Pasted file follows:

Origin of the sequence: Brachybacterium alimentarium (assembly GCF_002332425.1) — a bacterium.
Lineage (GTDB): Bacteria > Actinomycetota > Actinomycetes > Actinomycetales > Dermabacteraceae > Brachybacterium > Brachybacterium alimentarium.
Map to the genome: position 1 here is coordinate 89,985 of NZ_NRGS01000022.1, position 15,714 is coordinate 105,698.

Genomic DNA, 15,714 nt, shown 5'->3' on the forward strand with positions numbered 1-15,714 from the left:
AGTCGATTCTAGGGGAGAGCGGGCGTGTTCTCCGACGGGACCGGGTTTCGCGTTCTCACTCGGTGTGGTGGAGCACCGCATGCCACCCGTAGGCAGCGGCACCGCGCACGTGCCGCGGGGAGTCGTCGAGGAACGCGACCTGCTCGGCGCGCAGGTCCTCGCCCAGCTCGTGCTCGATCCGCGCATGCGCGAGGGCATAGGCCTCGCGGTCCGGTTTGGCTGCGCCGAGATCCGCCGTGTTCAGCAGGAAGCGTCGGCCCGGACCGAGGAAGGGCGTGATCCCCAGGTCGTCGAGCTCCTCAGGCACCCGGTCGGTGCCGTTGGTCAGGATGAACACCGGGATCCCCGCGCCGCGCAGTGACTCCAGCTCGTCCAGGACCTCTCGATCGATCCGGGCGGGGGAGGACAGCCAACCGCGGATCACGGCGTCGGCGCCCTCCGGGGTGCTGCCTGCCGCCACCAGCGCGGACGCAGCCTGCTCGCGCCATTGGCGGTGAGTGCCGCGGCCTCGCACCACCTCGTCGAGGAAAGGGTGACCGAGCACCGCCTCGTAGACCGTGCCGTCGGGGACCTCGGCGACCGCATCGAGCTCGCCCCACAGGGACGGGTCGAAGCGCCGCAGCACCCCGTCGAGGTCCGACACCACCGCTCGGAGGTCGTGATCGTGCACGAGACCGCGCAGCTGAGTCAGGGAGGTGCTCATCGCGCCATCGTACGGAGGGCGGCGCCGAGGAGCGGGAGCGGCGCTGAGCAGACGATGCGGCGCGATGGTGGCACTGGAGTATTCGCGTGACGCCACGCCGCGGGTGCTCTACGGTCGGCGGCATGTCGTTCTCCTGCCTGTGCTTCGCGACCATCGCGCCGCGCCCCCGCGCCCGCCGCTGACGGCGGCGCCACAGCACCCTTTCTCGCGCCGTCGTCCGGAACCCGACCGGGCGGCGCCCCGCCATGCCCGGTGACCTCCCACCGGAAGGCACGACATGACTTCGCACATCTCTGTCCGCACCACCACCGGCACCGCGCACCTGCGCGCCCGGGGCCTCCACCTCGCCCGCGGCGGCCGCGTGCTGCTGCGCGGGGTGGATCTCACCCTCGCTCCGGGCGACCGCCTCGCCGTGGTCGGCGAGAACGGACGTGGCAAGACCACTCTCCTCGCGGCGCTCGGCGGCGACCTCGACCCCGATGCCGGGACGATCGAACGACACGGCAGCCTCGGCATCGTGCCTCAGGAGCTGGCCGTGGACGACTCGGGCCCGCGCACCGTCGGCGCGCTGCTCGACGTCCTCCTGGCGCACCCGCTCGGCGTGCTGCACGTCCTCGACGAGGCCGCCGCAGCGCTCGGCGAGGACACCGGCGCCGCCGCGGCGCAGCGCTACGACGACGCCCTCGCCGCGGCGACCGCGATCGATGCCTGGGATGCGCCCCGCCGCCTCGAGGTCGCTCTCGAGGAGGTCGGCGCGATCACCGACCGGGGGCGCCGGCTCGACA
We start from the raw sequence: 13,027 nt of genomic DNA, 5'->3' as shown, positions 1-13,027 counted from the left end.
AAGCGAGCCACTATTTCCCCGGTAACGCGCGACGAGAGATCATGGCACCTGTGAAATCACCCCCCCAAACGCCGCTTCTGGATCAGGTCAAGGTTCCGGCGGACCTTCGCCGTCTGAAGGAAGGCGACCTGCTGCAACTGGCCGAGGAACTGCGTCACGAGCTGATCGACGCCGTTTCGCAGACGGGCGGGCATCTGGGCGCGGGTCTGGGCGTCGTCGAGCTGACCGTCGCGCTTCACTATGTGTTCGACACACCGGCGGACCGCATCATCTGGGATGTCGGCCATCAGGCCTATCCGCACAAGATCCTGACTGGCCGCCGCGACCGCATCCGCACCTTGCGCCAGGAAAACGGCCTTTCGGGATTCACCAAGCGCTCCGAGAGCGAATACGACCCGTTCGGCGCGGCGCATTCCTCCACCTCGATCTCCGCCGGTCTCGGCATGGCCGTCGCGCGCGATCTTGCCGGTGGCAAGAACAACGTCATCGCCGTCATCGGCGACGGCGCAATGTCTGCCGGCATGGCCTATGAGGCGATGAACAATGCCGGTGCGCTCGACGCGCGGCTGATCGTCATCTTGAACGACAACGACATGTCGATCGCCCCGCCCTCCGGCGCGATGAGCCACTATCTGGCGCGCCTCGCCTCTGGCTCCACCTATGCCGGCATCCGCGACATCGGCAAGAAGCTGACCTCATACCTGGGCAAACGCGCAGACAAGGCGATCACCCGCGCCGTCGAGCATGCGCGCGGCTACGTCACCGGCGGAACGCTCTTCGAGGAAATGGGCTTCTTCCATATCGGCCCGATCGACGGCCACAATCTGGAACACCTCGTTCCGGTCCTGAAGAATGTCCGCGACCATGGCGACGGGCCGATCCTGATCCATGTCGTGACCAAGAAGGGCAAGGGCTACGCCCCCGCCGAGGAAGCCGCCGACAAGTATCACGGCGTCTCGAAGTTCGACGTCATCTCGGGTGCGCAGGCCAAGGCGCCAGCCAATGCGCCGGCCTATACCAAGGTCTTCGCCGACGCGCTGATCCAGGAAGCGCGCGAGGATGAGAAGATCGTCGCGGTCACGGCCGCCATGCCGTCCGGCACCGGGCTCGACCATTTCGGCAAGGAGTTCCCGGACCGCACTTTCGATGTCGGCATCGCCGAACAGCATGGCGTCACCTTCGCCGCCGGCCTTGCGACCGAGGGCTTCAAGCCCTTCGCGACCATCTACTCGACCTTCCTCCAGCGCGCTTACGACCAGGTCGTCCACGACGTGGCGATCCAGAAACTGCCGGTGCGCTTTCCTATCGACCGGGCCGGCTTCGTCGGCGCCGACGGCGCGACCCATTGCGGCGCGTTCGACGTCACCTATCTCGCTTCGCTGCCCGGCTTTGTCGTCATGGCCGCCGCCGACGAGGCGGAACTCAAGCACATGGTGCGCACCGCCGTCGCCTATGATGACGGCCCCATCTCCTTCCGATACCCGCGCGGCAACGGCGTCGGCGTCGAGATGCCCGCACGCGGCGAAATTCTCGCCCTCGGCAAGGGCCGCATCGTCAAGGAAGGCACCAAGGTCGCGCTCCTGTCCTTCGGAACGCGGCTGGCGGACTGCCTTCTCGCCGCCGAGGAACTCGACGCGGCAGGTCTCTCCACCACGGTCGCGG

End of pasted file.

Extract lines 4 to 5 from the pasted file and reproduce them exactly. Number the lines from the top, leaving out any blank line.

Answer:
Genomic DNA, 15,714 nt, shown 5'->3' on the forward strand with positions numbered 1-15,714 from the left:
AGTCGATTCTAGGGGAGAGCGGGCGTGTTCTCCGACGGGACCGGGTTTCGCGTTCTCACTCGGTGTGGTGGAGCACCGCATGCCACCCGTAGGCAGCGGCACCGCGCACGTGCCGCGGGGAGTCGTCGAGGAACGCGACCTGCTCGGCGCGCAGGTCCTCGCCCAGCTCGTGCTCGATCCGCGCATGCGCGAGGGCATAGGCCTCGCGGTCCGGTTTGGCTGCGCCGAGATCCGCCGTGTTCAGCAGGAAGCGTCGGCCCGGACCGAGGAAGGGCGTGATCCCCAGGTCGTCGAGCTCCTCAGGCACCCGGTCGGTGCCGTTGGTCAGGATGAACACCGGGATCCCCGCGCCGCGCAGTGACTCCAGCTCGTCCAGGACCTCTCGATCGATCCGGGCGGGGGAGGACAGCCAACCGCGGATCACGGCGTCGGCGCCCTCCGGGGTGCTGCCTGCCGCCACCAGCGCGGACGCAGCCTGCTCGCGCCATTGGCGGTGAGTGCCGCGGCCTCGCACCACCTCGTCGAGGAAAGGGTGACCGAGCACCGCCTCGTAGACCGTGCCGTCGGGGACCTCGGCGACCGCATCGAGCTCGCCCCACAGGGACGGGTCGAAGCGCCGCAGCACCCCGTCGAGGTCCGACACCACCGCTCGGAGGTCGTGATCGTGCACGAGACCGCGCAGCTGAGTCAGGGAGGTGCTCATCGCGCCATCGTACGGAGGGCGGCGCCGAGGAGCGGGAGCGGCGCTGAGCAGACGATGCGGCGCGATGGTGGCACTGGAGTATTCGCGTGACGCCACGCCGCGGGTGCTCTACGGTCGGCGGCATGTCGTTCTCCTGCCTGTGCTTCGCGACCATCGCGCCGCGCCCCCGCGCCCGCCGCTGACGGCGGCGCCACAGCACCCTTTCTCGCGCCGTCGTCCGGAACCCGACCGGGCGGCGCCCCGCCATGCCCGGTGACCTCCCACCGGAAGGCACGACATGACTTCGCACATCTCTGTCCGCACCACCACCGGCACCGCGCACCTGCGCGCCCGGGGCCTCCACCTCGCCCGCGGCGGCCGCGTGCTGCTGCGCGGGGTGGATCTCACCCTCGCTCCGGGCGACCGCCTCGCCGTGGTCGGCGAGAACGGACGTGGCAAGACCACTCTCCTCGCGGCGCTCGGCGGCGACCTCGACCCCGATGCCGGGACGATCGAACGACACGGCAGCCTCGGCATCGTGCCTCAGGAGCTGGCCGTGGACGACTCGGGCCCGCGCACCGTCGGCGCGCTGCTCGACGTCCTCCTGGCGCACCCGCTCGGCGTGCTGCACGTCCTCGACGAGGCCGCCGCAGCGCTCGGCGAGGACACCGGCGCCGCCGCGGCGCAGCGCTACGACGACGCCCTCGCCGCGGCGACCGCGATCGATGCCTGGGATGCGCCCCGCCGCCTCGAGGTCGCTCTCGAGGAGGTCGGCGCGATCACCGACCGGGGGCGCCGGCTCGACA